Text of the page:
In part 1 of this series, I presented some assumptions about how the positive discipline process should work. With this new set of assumptions, you’ll replace your out-dated, old-school policies of “threats,” “warnings,” and “ultimatims” that create compliance instead of commitment.
The challenge, however, is that in many organizations leaders don’t have the training to effectively negotiate the discipline process. As a result, they make the following mistakes that very rarely result in behavioral change from the team member involved.
MISTAKE 1: Surprising a team member with discipline before receiving formal feedback. This happens all too often in the workplace where the manager skips over the feedback process (note that feedback is a separate process from discipline) and goes directly to the discipline process. The manager typically issues a verbal or written “warning” and asks for the employee’s signature, all without having had the courage to provide feedback first.
MISTAKE 2: Not involving the team member in the process. All too often, the discipline process is a one-way rant from the manager to the team member. How committed would you be to change if you had no “say.” With little involvement in the process, the employee will be more likely to change organizations or managers instead of changing his or her behavior.
MISTAKE 3: Not communicating the process to the team member. Often times the disciplinary process happens and the manager fails to communicate what the process is to begin with. Even worse, the manager avoids letting the team member know that the conversation is a disciplinary conversation. It is critical that organizations and managers be transparent about the process otherwise team members won’t believe that the process is designed to help them succeed.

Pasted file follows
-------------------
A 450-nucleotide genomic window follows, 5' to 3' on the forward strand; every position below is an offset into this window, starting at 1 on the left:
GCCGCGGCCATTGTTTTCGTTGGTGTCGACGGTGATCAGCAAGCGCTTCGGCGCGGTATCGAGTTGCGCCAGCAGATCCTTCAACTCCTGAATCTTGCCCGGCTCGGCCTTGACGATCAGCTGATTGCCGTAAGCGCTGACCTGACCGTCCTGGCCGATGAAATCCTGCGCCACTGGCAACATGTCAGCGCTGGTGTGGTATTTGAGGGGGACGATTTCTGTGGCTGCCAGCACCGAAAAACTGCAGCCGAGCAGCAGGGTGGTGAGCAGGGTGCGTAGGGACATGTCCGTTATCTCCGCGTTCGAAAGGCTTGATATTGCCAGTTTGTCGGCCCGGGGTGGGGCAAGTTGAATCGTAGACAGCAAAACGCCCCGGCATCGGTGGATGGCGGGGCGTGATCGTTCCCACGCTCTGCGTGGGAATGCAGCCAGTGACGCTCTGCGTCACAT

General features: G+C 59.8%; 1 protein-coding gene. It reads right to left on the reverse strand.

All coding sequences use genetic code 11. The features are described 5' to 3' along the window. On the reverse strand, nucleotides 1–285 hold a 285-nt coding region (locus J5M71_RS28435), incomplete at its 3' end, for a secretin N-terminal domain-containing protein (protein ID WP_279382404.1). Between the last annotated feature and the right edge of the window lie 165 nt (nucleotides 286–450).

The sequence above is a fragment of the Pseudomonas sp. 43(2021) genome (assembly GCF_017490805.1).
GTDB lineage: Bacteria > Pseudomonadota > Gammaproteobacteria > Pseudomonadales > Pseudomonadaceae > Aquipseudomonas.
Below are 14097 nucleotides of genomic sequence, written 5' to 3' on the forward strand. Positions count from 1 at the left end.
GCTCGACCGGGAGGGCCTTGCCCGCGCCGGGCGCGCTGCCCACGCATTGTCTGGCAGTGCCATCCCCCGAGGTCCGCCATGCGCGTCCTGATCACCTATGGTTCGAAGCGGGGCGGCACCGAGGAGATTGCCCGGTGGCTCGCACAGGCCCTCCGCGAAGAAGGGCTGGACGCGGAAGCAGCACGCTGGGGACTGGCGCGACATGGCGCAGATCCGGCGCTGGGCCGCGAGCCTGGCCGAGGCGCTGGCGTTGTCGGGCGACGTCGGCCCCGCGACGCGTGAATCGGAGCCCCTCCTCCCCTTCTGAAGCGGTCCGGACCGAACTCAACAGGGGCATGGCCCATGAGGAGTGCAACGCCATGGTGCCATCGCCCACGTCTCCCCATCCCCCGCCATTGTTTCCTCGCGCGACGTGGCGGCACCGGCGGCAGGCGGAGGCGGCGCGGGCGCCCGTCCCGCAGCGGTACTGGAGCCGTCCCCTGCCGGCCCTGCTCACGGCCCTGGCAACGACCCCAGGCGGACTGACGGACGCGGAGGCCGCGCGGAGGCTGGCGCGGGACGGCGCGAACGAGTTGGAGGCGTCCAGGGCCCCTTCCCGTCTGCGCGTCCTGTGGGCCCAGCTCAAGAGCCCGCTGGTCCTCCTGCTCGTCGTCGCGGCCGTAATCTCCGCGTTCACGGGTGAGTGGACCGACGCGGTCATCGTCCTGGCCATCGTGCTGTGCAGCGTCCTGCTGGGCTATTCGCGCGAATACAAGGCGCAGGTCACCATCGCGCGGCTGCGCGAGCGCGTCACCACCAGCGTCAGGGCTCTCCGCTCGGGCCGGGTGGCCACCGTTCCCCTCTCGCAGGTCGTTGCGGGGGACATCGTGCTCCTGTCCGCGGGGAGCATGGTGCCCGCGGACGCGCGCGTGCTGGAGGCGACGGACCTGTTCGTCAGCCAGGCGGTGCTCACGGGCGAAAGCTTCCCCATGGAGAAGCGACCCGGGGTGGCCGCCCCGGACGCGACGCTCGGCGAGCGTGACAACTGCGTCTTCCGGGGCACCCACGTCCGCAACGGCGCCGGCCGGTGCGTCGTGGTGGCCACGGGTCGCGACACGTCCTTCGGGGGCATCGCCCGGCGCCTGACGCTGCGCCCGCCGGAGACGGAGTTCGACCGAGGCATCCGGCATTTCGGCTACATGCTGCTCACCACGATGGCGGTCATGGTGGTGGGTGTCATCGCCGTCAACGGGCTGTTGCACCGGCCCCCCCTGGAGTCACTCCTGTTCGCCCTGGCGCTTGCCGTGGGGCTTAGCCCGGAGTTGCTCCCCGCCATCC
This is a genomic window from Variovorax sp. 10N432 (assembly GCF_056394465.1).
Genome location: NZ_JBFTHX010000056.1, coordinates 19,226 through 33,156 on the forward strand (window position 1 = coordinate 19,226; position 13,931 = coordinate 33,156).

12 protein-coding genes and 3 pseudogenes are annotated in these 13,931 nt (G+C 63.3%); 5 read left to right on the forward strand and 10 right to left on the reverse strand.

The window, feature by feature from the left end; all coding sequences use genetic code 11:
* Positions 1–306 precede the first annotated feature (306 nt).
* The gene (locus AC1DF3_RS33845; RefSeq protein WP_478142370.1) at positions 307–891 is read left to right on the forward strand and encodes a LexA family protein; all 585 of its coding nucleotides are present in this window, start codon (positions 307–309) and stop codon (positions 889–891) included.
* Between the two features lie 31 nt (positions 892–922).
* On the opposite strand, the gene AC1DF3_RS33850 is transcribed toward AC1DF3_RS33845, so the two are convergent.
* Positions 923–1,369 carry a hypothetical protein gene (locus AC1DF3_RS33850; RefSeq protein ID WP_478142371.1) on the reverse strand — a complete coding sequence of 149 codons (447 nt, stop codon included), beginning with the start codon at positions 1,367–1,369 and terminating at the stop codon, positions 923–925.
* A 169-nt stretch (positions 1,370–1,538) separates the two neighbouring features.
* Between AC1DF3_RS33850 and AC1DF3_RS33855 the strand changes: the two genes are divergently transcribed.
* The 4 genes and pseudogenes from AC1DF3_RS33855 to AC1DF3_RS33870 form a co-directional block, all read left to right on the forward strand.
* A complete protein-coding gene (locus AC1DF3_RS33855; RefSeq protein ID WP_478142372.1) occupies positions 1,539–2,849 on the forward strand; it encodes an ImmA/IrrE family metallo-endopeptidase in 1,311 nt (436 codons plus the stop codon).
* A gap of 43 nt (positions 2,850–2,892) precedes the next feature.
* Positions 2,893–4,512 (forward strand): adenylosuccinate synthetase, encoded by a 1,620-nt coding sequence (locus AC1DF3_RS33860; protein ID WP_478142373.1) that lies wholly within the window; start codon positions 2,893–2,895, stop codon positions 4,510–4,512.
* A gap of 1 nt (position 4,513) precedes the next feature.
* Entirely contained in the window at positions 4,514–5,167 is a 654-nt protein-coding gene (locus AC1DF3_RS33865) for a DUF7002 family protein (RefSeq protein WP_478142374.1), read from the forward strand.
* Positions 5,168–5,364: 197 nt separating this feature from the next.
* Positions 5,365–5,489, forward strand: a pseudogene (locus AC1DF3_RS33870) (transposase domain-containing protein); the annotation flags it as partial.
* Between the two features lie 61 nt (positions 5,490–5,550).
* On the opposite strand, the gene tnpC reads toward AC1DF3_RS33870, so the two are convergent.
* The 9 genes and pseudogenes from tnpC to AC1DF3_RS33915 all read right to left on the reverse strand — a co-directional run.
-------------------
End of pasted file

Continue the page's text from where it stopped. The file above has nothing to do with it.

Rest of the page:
MISTAKE 4: Over-reliance on Human Resources (HR). The challenge in many organizations is that managers don’t take responsibility for providing feedback to the employee directly. They toss it over the wall to HR. That’s not leadership. HR should be available to provide guidance to the manager and support the proess. But, the manager has ultimate responsibility for making sure the positive discipline process happens.
MISTAKE 5: Failing to document the process. Every step of the discipline process should be documented, from the verbal counseling to the written reminder, to the Decision Day Leave process (more on this in part 3). Documentation is the first line of defense an organization has in a wrongful termination suit.
These are just a few of the common and costly mistakes managers make in the discipline process. What mistakes do you see in your organization that you would like changed?
Stay tuned for part 3 where I’ll discuss the 3 phases of the discipline continuum. You won’t want to miss it.